Why America Is Not a New Rome
Choice, Vol. 48, No. 5, January 2011 (PDF)
James B. McSwain, Canadian Journal qlHistory/Annalees canadiennes d 'histoire, Volume XLVI, AUlumn/aulomne, 2010 (PDF)
"Smil (Global Catastrophes and Trends) scrutinizes the frequently made comparison between ancient Rome and the contemporary U.S. as “bloated, decadent” empires in decline. Though he sees the U.S. as a country “in gradual relative retreat” and believes that the perception of its power and influence, like that of ancient Rome, is vastly exaggerated, he dismisses any analogy between the two because of their vastly different reaches of power and economic bases. With exacting rigor, he makes his case first by clarifying such key terms as empire, then examining the political might, energy consumption, and demographic patterns of the two societies. Smil covers an impressive range of topics, from the U.S.’s national debt to the Roman use of water power. By taking a granular, scientific approach, the author convincingly demonstrates that life in ancient Rome and contemporary America are so different in almost every meaningful way that any comparison of the two societies is at best general and superficial. Readers willing to sift through the author’s frequently technical analysis will come away with a richer understanding of both the Roman Empire and the post-WWII United States. (Mar.)"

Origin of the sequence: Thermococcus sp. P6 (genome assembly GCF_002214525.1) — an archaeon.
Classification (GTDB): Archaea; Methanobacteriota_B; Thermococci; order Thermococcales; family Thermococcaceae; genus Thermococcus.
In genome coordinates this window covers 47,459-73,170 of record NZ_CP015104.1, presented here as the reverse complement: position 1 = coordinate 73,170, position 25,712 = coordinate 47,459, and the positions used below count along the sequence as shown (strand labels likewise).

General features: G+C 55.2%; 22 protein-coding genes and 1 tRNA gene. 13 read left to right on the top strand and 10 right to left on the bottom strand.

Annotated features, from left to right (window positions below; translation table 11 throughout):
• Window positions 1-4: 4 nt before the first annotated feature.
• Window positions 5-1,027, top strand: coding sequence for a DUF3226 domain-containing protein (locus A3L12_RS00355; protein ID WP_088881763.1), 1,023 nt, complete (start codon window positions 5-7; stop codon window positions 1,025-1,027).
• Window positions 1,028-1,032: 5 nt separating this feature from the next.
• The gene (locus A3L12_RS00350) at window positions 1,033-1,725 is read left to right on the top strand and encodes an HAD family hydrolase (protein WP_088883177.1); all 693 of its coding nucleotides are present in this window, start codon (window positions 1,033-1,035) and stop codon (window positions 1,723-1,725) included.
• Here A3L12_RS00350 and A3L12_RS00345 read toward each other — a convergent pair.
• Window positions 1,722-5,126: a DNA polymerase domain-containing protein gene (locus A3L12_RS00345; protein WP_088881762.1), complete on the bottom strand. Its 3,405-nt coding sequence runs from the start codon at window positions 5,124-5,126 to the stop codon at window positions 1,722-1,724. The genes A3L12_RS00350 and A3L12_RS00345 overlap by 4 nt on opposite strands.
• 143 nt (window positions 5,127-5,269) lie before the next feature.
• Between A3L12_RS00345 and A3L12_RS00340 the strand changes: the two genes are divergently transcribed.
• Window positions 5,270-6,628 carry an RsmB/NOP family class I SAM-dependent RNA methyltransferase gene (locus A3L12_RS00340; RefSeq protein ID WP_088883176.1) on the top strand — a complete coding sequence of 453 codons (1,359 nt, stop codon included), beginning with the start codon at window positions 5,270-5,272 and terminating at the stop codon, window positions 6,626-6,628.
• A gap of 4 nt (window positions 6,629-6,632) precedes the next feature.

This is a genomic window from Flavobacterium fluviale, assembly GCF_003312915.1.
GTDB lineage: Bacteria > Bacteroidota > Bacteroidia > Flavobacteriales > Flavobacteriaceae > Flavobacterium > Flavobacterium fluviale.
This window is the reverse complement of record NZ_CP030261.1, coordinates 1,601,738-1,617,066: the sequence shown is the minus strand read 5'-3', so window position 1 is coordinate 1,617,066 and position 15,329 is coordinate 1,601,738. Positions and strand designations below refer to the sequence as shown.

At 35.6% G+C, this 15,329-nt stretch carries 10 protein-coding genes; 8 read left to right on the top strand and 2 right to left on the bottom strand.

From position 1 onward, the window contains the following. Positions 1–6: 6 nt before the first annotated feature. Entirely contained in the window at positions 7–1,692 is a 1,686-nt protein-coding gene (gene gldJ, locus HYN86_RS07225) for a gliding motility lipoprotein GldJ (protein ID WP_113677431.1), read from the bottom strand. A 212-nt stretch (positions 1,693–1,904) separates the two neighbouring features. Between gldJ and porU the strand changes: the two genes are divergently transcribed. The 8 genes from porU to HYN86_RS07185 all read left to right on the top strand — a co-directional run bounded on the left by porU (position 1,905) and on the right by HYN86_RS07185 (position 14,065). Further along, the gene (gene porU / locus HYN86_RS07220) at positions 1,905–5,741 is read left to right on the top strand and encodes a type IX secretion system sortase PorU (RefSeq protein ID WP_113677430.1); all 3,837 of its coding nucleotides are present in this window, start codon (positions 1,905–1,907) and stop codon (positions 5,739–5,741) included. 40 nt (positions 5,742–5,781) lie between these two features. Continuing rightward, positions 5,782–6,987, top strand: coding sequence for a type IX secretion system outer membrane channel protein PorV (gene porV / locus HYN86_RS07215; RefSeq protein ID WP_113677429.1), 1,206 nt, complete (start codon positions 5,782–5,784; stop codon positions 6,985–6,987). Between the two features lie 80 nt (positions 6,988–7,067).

PUBLISHERS WEEKLY, 1/25/2010
"Repetition by pundits and literary commentators in the mass media has entrenched in people's minds the notion that America is a new Rome. Smil's book, tightly argued and rigorously documented, is a concise and persuasive scientific demolition of the Rome-America parallel, totally deflating the usefulness of the analogy as a tool of historical analysis. Why America Is Not a New Rome is a much-needed corrective."
—Paul Demeny, Distinguished Scholar, Population Council, New York
"Why America Is Not a New Rome is significant because, for the first time, it puts comparative perspectives on Rome and the United States in proper and much-needed historical context. This is a timely and valuable intervention."
—Walter Scheidel, Dickason Professor in the Humanities, Stanford University